What We Do!
To obtain a Class E driver license, customers must pass the Class E Driving Skills Test which consists of a series of maneuvers, listed below, used to determine an applicants ability to safely operate a motor vehicle.
Three Point Turn. Turn car around in a 20–40 foot space.
Approach of Crossing. Get in the proper lane and look in each direction.
Straight-In Parking. When properly parked, the vehicle should be centered inside the space with no part of the vehicle extending out in the traffic lane.
Parking on a Grade. Proper parking for uphill and downhill, with and without a curb.
Stop Quickly. Make a quick, safe stop when the examiner/agent instructs you.
Backing. Back a distance of 50 feet at a slow speed while looking to the rear. Do not use the rear-view mirror or rear-view camera monitor.
Obey Stop Signs. Approach in the proper lane, come to a complete stop before reaching the stop line or crosswalk, and remain stopped until you can move safely.
Obey Traffic Signals. Get into the proper lane and approach the light at a speed that will allow you to stop if the light should change. When the light turns green, do not move forward until traffic has cleared the intersection.
Use Proper Posture. Keep both hands on the steering wheel and do not rest your elbow in the window.
Driving on Curvy Roads
Unless you are a professionally trained stunt driver, the glamorous scenarios that are featured in these types of car advertisements can be deadly. Curvy roads cause all types of accidents, particularly if they are not driven on with extra caution. Whether you are driving around a curvy mountain pass or through a roundabout in your hometown, steering around curves can be tricky and potentially cause you to lose control of your vehicle.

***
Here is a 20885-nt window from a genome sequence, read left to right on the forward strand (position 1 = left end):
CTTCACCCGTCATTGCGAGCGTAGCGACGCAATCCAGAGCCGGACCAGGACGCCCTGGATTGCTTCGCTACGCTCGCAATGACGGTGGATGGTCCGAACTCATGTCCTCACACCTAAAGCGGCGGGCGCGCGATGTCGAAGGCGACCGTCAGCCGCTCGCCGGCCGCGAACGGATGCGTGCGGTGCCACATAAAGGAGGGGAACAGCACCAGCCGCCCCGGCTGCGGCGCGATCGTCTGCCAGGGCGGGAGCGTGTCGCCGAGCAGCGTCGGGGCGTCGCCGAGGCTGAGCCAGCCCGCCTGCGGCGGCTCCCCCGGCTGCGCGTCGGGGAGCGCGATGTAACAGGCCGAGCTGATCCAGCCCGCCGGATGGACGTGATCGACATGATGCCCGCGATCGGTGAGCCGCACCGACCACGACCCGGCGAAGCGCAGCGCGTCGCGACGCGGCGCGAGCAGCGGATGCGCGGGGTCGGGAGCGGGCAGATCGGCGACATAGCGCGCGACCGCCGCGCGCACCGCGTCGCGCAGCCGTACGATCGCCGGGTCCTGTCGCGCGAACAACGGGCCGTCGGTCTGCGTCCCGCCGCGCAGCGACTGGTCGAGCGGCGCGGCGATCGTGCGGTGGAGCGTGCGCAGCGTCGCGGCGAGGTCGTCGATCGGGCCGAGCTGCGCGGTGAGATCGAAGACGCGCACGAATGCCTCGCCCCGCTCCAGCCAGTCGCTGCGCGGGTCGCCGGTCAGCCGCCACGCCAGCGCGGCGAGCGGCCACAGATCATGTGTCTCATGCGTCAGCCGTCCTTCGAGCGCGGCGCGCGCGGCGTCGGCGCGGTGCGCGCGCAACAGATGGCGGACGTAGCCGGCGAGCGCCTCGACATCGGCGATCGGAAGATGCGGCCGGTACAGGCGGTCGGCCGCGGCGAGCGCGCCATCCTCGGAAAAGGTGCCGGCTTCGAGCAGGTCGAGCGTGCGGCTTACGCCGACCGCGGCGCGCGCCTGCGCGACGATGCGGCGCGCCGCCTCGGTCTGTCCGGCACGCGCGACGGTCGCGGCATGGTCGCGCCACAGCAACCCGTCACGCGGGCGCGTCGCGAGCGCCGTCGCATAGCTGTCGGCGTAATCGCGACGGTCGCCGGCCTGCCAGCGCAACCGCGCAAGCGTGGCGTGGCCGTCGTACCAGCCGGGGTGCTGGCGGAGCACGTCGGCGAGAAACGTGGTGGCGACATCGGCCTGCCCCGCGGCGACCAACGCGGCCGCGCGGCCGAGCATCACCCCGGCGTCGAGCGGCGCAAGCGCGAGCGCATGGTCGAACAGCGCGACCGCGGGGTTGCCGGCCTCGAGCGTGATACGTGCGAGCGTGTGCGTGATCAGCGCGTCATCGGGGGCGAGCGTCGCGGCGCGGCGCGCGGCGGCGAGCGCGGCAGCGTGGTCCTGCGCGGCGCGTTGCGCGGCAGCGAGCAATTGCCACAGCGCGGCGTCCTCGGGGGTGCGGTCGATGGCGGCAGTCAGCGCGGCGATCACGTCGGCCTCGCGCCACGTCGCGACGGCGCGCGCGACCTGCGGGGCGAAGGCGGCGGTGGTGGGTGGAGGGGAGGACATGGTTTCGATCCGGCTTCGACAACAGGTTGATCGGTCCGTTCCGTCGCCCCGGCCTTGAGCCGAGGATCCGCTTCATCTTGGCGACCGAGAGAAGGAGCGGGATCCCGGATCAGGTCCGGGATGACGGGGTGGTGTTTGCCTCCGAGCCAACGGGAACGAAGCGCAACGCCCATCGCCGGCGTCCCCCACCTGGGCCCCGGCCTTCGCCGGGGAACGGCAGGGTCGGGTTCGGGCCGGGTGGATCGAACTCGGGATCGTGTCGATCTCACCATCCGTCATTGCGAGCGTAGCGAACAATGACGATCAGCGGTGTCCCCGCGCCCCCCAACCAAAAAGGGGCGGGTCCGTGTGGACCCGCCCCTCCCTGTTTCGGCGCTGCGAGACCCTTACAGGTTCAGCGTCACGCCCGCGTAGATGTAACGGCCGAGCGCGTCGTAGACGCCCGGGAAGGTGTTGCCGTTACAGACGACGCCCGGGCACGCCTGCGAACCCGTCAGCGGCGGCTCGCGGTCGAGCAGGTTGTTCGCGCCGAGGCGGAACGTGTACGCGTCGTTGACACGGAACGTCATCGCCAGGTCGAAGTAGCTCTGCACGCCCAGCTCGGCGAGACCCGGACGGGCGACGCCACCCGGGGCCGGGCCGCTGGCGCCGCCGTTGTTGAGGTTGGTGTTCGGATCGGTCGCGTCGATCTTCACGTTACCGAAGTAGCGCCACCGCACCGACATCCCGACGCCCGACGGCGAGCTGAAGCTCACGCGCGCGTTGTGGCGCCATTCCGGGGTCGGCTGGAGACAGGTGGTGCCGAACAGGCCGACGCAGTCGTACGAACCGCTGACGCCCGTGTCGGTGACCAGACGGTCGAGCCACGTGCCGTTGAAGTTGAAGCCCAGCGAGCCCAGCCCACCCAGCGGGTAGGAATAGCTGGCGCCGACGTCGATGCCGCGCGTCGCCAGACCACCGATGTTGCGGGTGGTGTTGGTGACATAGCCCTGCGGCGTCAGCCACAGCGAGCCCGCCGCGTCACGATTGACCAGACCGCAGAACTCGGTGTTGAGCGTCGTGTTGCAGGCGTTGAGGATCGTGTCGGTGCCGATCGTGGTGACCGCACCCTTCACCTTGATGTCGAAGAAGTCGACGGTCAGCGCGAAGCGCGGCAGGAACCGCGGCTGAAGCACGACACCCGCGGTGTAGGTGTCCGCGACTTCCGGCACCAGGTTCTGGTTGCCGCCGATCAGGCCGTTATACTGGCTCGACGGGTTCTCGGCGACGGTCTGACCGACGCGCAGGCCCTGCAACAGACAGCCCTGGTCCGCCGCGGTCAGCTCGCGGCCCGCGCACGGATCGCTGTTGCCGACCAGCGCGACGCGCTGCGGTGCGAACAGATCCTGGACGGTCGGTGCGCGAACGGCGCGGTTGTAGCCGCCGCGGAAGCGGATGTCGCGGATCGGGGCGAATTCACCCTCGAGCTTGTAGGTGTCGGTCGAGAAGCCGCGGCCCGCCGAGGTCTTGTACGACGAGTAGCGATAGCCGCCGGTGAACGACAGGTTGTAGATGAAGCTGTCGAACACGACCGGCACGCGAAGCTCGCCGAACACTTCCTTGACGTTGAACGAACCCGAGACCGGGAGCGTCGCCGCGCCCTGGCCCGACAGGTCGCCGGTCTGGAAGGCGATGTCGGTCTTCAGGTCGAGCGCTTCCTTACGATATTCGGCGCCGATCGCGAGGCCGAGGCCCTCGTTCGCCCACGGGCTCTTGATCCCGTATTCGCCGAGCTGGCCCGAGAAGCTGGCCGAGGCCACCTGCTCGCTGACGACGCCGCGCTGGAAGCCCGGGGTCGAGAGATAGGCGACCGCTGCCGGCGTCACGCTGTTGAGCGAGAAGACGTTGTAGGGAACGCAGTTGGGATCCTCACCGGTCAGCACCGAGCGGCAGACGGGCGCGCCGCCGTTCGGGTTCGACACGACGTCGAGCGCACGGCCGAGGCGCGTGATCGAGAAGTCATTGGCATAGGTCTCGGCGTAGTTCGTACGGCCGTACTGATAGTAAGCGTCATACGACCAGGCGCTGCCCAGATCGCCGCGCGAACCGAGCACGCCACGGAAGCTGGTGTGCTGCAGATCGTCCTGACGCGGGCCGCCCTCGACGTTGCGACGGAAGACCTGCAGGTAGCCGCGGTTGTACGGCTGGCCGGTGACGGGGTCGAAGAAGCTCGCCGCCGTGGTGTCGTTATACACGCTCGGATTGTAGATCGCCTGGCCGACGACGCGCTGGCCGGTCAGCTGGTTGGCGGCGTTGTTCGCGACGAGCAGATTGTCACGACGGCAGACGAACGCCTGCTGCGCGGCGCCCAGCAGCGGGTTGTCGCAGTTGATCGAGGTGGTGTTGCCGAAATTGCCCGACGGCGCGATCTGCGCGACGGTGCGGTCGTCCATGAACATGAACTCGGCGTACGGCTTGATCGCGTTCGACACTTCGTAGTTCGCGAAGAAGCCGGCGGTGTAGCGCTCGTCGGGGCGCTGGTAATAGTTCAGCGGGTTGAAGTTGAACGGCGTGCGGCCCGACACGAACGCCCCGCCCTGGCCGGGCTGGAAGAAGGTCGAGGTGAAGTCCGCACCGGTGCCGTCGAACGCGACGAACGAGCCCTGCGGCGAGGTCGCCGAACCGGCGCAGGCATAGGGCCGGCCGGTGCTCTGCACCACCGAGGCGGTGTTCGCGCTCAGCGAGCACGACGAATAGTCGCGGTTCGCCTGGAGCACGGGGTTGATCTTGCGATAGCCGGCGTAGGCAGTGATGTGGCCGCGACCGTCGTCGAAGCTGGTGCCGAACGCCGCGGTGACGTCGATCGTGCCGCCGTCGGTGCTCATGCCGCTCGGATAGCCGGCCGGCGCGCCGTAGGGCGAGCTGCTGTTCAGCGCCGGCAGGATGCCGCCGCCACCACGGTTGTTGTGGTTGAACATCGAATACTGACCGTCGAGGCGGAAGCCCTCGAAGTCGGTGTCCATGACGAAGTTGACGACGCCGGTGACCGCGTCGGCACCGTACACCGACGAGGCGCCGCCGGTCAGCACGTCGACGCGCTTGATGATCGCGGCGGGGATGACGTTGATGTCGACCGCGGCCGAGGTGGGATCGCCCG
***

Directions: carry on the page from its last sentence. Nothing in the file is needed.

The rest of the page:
Perpendicular: 90 Degree Parking
Once you are relatively adept at angle parking, mastering perpendicular parking is your next challenge. Perpendicular parking is a little harder than angle parking, though not so difficult as parallel parking. Like all driving maneuvers, practice makes perfect. Always choose an empty or quiet parking lot to begin working on this style of parking, to minimize the risk of colliding with other vehicles while you find your feet.
3 Point Turn/Emergency Braking
Always make sure the car is slowly moving in one direction or the other before turning the steering wheel. If not, you put heavy stress on your fan belt, steering pump, alignment and tires.
Controlled Braking. With this method, you apply the brakes as hard as you can without locking the wheels. Keep steering wheel movements very small while doing this. If you need to make a larger steering adjustment or if the wheels lock, release the brakes. Re-apply the brakes as soon as you can.